Once you have completed a round of interviews with the candidates provided by the recruiter, it’s time for you to eliminate unsuitable applicants and get a final shortlist.
Make sure your shortlisting process is consistent, fair and compliant with all legal requirements.
When you do this shortlist after the first round of interviews will help you avoid a slow and long hiring process.
Here is a list of steps you can do to improve your shortlisting process:
Competencies and cultural fit
Goal: Reduce shortlist to 5 or 6 candidates. They should be the ones you genuinely think can do the job and would best fit with your organisation’s team and culture.
You can ask yourself this questions to decide to include them or not in the short list.
- Do they have the “must-have” skills/qualifications/experience?
- Do they seem motivated to join the company
- Does the candidate seem a good fit with the company culture?
- Are you in agreement with the other internal stakeholders?
- Red flags or deal breakers
We all know that interviews can be stressful and it is ok to give a candidate the benefit of the doubt if they mispronounce something or look a little nervous. This being said, there are other actions and behaviour that can be a sign of unprofessionalism on their part. Some of these could be:
- Arriving late to the interview
- Dressing casual or being poorly presented
- Not being truthful about their experience or qualifications
If this happens, they should be excluded from the shortlist.
The candidates that candidate connected best with the interviewers, Maintained eye contact and displayed genuine interest in the company could help indicate a good cultural fit, that and how the candidate how the candidate answered questions could be signs indicating that they could be a good fit.
is an aptitude test necessary?
They can be relatively accurate and insightful information about a candidate’s suitability for the role.
As an example, if you’re looking for a sales person it is probable better to choose a extrovert with high verbal reasoning skills than an introvert.
These tests can be good to remove people from the shortlist who are great at interviewing but not necessarily at the job itself.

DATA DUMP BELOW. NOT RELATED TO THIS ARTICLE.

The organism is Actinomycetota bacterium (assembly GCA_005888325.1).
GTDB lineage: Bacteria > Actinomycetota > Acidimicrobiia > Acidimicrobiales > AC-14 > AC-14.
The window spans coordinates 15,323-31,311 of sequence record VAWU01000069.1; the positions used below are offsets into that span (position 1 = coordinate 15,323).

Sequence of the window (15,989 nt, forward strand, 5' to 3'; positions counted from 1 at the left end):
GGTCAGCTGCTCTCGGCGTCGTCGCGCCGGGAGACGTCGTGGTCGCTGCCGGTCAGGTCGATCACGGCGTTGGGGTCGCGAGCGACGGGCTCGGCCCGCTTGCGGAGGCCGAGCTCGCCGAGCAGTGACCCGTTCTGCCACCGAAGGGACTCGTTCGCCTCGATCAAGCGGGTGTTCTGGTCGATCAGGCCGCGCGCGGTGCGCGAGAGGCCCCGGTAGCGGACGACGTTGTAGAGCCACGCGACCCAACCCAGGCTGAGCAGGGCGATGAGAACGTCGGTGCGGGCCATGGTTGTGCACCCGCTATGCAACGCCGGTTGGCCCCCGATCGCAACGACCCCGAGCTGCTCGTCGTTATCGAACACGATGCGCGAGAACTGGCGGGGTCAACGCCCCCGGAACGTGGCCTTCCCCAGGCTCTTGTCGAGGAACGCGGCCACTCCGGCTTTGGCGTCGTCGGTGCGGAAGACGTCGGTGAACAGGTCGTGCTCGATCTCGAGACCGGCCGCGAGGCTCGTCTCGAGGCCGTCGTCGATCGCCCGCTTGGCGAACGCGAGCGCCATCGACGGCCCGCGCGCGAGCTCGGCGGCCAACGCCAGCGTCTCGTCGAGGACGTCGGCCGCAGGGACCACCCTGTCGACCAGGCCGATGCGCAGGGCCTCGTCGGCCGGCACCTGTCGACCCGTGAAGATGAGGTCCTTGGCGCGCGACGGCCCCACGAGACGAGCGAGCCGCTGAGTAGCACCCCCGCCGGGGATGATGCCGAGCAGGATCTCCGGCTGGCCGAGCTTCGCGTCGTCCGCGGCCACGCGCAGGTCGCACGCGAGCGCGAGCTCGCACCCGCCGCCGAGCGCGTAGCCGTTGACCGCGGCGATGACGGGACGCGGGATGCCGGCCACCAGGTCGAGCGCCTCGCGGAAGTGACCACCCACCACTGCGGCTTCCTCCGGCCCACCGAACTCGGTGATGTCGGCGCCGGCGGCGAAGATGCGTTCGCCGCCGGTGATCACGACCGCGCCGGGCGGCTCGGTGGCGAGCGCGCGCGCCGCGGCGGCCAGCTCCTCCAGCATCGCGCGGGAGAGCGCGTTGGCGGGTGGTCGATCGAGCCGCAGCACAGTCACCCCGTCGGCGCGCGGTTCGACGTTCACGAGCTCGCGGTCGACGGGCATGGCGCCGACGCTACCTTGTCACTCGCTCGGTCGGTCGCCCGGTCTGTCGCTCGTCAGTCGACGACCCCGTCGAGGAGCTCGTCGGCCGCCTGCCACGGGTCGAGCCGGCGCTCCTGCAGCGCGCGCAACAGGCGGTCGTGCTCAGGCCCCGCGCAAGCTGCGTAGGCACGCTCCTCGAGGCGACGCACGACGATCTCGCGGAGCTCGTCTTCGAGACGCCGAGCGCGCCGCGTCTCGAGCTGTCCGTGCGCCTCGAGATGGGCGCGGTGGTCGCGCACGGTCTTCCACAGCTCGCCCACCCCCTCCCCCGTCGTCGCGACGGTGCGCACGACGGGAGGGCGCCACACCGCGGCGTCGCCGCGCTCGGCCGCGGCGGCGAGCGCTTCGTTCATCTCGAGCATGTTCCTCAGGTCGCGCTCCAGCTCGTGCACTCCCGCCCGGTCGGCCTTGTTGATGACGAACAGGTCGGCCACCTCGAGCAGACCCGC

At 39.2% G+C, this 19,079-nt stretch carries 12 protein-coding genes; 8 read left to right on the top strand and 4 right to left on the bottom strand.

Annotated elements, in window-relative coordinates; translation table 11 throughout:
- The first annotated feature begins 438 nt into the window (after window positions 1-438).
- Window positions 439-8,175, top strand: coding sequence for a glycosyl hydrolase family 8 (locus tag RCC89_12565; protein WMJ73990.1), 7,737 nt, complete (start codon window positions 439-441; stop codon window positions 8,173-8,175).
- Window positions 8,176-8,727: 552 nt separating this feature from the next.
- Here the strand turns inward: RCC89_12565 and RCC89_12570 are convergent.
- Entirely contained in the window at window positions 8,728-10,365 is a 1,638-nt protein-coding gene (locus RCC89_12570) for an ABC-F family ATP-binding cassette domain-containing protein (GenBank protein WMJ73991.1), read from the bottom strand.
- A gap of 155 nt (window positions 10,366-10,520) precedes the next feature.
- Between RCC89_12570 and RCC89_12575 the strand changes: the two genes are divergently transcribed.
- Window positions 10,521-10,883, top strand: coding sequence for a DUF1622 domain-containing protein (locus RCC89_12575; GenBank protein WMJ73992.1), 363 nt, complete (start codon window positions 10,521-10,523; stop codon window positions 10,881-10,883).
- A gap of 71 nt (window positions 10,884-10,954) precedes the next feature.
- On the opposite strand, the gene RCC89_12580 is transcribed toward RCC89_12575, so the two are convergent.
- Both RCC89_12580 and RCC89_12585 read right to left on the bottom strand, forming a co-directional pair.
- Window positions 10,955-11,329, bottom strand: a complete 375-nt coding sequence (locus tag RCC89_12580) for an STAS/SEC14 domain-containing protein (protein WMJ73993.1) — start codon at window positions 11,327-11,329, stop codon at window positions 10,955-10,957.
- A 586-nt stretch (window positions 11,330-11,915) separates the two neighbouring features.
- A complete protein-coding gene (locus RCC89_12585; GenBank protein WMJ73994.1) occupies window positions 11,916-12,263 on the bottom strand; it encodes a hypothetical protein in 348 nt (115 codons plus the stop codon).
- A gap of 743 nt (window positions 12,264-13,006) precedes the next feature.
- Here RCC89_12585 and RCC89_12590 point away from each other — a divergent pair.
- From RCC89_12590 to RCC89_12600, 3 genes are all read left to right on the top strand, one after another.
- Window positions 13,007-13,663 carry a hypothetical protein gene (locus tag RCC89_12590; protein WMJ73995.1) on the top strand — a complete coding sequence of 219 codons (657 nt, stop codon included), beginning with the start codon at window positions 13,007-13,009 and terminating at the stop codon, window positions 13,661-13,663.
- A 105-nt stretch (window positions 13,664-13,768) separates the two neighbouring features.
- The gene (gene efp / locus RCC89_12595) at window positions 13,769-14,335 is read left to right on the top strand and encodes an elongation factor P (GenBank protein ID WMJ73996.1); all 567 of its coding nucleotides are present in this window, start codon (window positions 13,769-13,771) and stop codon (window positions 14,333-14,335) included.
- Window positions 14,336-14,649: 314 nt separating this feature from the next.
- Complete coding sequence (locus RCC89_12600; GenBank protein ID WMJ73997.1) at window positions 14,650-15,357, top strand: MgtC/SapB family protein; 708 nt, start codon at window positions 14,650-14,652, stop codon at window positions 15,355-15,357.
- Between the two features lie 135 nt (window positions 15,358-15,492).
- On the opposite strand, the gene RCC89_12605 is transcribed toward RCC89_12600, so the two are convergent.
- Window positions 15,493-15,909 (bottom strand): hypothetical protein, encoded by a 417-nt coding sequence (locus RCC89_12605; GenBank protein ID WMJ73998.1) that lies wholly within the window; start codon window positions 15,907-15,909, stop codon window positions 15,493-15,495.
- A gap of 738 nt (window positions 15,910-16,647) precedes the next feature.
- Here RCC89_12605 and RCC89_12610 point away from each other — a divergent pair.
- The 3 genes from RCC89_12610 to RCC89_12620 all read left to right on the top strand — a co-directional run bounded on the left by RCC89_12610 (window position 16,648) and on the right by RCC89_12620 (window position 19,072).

On the other hand, most of these tests have been around for a while and can be “faked” by a savvy candidate. The tests themselves can also be biased and put some people in a place where they are in a disadvantage because of different cultural backgrounds, language barriers or psychological dispositions.
Try not to rely too much on the test or the result.
Checking references is generally a really good insurance policy against a bad hire. Call at least two of each candidate’s referees as soon as possible after the interviews are completed.
Its s best to do this as a one to one conversation over the phone rather than an email or a written reference.
Remember that the same discrimination laws that apply during the interview process also apply to the reference checks.
Keep the candidates updated
Once you have your candidates shortlist, let them know they’ve been shortlisted. Don’t risk having your prime candidates disheartened because they didn’t hear from you.
Keep them updates in the progress if their application by whatever channel is better for the both of you (Email, sms, calls).
These steps should help you evaluate the candidates you’ve interviewed fairly and objectively, speed up the hiring process and give you confidence when the time to make the hiring decision comes.
This article initially appeared on Robert Half